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Welcome to SAISD Nation!

SAISD Nation is for alumni, former SAISD employees and the greater San Antonio community that want to support the success of students in San Antonio ISD (SAISD) - San Antonio's first school district. 
 
We invite you to join SAISD Nation today! It's free and a great way to connect or reconnect.
 
We are a great source of information - what's happening with your fellow grads, alumni events, celebrations of current students and alumni as well as current and former SAISD staff. We can also connect you with ways to give back to benefit current students and teachers through your time, talent and treasure. 
 
Thank you for connecting!
 
MISSION
To maintain and enhance relationships amongst alumni, former employees and friends of SAISD and the SAISD Foundation to help all students and teachers thrive in SAISD public schools. 
 
PURPOSE  
To engage, cultivate and champion lifelong collaborative relationships.
 
GUIDING PRINCIPLES:
  • Build relationships and a sense of camaraderie among the SAISD family. 
  • Engage alumni, students and former employees in perpetuating SAISD pride.
  • Recruit alumni, former employees, and friends to serve as ambassadors who actively promote the district.

About SAISD Nation:

SAISD Nation is an online community where you can stay connected with regular updates and articles, along with a wide range of information on special events, mentoring, and volunteer opportunities. There's also an alumni directory where you can submit your name and connect with old friends and classmates. We invite you to encourage your friends to sign up for SAISD Nation today and explore all we have to offer. Thank you for being such an important part of what makes SAISD so great - the SAISD family!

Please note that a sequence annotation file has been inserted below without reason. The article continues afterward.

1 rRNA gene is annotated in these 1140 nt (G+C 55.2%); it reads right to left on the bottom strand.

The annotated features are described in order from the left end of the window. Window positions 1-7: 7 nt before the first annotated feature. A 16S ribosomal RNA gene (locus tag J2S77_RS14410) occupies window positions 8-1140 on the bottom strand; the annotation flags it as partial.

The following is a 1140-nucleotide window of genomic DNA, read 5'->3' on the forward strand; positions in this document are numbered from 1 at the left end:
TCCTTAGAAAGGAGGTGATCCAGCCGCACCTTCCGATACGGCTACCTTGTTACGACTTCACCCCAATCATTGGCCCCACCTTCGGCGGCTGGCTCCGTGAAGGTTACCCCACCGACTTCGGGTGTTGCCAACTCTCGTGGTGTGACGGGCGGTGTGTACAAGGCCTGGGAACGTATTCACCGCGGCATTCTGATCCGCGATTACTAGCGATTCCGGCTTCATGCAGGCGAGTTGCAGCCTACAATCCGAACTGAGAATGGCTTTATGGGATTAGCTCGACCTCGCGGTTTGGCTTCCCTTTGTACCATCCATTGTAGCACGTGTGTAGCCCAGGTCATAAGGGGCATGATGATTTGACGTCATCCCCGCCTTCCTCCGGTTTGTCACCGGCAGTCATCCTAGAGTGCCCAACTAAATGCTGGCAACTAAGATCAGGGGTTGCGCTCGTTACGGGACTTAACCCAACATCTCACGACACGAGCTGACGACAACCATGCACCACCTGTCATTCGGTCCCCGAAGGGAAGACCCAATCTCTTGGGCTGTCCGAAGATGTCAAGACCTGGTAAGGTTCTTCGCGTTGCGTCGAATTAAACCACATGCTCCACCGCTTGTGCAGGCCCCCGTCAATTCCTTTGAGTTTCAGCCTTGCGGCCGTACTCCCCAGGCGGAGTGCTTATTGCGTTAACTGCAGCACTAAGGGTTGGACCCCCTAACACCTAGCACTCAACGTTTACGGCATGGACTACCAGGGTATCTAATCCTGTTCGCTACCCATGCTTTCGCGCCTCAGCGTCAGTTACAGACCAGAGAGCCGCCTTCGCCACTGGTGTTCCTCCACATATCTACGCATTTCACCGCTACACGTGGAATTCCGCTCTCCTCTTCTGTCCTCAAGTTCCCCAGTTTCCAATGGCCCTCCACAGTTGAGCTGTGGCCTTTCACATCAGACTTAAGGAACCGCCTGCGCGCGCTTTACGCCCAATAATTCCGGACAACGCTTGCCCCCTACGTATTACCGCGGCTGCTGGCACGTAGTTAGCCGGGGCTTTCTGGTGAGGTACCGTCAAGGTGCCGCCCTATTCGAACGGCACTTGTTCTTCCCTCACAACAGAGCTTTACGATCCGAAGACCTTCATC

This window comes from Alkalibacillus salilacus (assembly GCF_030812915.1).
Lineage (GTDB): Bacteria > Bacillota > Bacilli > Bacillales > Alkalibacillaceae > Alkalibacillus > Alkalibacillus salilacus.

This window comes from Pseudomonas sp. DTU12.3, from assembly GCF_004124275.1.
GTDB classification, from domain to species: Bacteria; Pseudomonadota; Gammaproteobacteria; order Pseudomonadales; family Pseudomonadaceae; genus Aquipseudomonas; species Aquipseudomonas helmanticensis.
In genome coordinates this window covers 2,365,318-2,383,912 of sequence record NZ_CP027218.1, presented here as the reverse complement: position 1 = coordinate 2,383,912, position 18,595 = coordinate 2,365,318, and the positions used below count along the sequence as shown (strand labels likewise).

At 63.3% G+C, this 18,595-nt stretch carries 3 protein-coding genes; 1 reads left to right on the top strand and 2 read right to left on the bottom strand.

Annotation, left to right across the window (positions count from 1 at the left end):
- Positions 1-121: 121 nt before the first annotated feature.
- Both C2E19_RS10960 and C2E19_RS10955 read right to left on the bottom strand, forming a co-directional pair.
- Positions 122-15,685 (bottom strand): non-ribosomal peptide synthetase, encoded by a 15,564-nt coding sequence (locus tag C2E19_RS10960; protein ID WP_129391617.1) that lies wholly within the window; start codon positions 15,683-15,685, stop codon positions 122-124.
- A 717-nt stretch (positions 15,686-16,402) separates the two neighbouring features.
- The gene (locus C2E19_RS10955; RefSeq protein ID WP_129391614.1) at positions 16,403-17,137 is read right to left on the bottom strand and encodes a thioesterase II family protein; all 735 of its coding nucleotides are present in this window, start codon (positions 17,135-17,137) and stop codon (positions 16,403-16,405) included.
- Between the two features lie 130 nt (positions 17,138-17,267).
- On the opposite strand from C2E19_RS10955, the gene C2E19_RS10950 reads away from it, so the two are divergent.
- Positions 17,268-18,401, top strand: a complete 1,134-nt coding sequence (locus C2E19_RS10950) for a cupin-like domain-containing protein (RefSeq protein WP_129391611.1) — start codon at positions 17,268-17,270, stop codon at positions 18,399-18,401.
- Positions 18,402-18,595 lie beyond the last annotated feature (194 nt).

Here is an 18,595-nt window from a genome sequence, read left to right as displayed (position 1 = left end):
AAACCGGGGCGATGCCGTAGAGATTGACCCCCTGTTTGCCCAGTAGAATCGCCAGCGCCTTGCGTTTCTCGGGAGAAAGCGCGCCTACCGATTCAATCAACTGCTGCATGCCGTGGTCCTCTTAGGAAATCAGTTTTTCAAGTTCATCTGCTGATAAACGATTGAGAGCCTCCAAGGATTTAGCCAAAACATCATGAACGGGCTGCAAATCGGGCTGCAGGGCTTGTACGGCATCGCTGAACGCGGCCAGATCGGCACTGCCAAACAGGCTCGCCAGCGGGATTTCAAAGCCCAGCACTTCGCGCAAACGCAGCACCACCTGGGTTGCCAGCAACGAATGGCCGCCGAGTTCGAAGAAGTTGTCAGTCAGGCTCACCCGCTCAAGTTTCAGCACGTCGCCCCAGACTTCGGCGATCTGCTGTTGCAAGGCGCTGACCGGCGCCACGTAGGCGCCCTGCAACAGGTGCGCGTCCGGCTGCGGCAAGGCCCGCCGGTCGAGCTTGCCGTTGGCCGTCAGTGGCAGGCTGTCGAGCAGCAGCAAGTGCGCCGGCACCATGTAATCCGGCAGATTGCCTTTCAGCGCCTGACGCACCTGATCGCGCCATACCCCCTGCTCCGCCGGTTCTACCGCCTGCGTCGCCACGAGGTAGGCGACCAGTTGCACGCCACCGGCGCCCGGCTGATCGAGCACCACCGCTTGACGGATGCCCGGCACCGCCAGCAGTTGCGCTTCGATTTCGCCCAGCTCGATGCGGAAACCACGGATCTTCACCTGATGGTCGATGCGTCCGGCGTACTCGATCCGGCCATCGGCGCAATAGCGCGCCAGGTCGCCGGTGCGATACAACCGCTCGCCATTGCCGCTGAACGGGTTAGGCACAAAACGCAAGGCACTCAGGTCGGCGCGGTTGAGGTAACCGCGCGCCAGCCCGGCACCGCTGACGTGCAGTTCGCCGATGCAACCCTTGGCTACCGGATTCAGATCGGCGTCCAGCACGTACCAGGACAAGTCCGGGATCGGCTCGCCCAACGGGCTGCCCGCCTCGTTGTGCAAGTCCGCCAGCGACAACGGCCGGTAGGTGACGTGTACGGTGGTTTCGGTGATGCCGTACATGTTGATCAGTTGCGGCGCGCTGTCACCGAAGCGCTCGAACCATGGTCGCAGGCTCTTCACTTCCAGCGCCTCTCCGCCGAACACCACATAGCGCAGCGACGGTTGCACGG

Click HERE to learn more about our powerful alumni-connecting platform

About SAISD:

SAISD is as diverse and historically rich as the city whose name it shares. As San Antonio’s founding school district, SAISD neighborhood schools have served the heart of the Alamo City for more than 100 years. Today, SAISD serves about 49,000 students across more than 90 schools in our culturally proud, urban community. From forward-thinking academic and extracurricular programs at our neighborhood schools to a growing list of specialized schools, SAISD students can customize their own educational experience and find what truly drives them. Learn more about SAISD here.



  • Latest from the blog

    The Lanier Voks, The Pride of the Westside